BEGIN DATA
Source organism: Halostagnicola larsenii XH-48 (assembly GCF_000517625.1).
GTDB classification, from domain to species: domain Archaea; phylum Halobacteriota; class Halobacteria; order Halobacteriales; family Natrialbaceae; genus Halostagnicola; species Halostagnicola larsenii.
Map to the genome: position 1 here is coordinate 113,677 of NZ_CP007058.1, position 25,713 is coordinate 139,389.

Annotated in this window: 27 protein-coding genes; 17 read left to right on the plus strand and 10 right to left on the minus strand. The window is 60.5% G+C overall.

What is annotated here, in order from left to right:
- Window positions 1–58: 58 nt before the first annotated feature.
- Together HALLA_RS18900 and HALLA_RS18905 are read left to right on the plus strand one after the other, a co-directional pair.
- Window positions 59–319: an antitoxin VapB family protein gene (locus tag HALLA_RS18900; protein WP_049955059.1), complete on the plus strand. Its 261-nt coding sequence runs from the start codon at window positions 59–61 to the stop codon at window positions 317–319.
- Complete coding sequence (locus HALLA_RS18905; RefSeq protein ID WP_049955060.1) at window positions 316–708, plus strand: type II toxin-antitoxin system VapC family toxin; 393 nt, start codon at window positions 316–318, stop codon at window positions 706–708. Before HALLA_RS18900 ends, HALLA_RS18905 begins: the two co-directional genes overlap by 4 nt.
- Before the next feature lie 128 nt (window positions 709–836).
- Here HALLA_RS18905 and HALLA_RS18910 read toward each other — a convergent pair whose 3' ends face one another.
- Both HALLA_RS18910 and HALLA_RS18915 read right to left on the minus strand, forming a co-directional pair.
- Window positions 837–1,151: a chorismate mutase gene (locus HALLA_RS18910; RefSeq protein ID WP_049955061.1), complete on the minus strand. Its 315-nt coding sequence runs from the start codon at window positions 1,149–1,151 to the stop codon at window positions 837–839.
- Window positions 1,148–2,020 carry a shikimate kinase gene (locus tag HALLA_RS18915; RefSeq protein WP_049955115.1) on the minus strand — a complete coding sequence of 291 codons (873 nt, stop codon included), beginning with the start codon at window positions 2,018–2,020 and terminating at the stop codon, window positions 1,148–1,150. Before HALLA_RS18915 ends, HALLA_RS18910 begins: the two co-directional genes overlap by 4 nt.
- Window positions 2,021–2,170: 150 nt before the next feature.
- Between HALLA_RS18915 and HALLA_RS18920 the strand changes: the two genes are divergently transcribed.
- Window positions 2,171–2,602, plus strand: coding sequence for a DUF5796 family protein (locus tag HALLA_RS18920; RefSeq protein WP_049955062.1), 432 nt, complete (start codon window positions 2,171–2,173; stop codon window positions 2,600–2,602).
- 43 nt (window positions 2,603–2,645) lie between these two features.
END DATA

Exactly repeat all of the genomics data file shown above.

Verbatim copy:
Source organism: Halostagnicola larsenii XH-48 (assembly GCF_000517625.1).
GTDB classification, from domain to species: domain Archaea; phylum Halobacteriota; class Halobacteria; order Halobacteriales; family Natrialbaceae; genus Halostagnicola; species Halostagnicola larsenii.
Map to the genome: position 1 here is coordinate 113,677 of NZ_CP007058.1, position 25,713 is coordinate 139,389.

Annotated in this window: 27 protein-coding genes; 17 read left to right on the plus strand and 10 right to left on the minus strand. The window is 60.5% G+C overall.

What is annotated here, in order from left to right:
- Window positions 1–58: 58 nt before the first annotated feature.
- Together HALLA_RS18900 and HALLA_RS18905 are read left to right on the plus strand one after the other, a co-directional pair.
- Window positions 59–319: an antitoxin VapB family protein gene (locus tag HALLA_RS18900; protein WP_049955059.1), complete on the plus strand. Its 261-nt coding sequence runs from the start codon at window positions 59–61 to the stop codon at window positions 317–319.
- Complete coding sequence (locus HALLA_RS18905; RefSeq protein ID WP_049955060.1) at window positions 316–708, plus strand: type II toxin-antitoxin system VapC family toxin; 393 nt, start codon at window positions 316–318, stop codon at window positions 706–708. Before HALLA_RS18900 ends, HALLA_RS18905 begins: the two co-directional genes overlap by 4 nt.
- Before the next feature lie 128 nt (window positions 709–836).
- Here HALLA_RS18905 and HALLA_RS18910 read toward each other — a convergent pair whose 3' ends face one another.
- Both HALLA_RS18910 and HALLA_RS18915 read right to left on the minus strand, forming a co-directional pair.
- Window positions 837–1,151: a chorismate mutase gene (locus HALLA_RS18910; RefSeq protein ID WP_049955061.1), complete on the minus strand. Its 315-nt coding sequence runs from the start codon at window positions 1,149–1,151 to the stop codon at window positions 837–839.
- Window positions 1,148–2,020 carry a shikimate kinase gene (locus tag HALLA_RS18915; RefSeq protein WP_049955115.1) on the minus strand — a complete coding sequence of 291 codons (873 nt, stop codon included), beginning with the start codon at window positions 2,018–2,020 and terminating at the stop codon, window positions 1,148–1,150. Before HALLA_RS18915 ends, HALLA_RS18910 begins: the two co-directional genes overlap by 4 nt.
- Window positions 2,021–2,170: 150 nt before the next feature.
- Between HALLA_RS18915 and HALLA_RS18920 the strand changes: the two genes are divergently transcribed.
- Window positions 2,171–2,602, plus strand: coding sequence for a DUF5796 family protein (locus tag HALLA_RS18920; RefSeq protein WP_049955062.1), 432 nt, complete (start codon window positions 2,171–2,173; stop codon window positions 2,600–2,602).
- 43 nt (window positions 2,603–2,645) lie between these two features.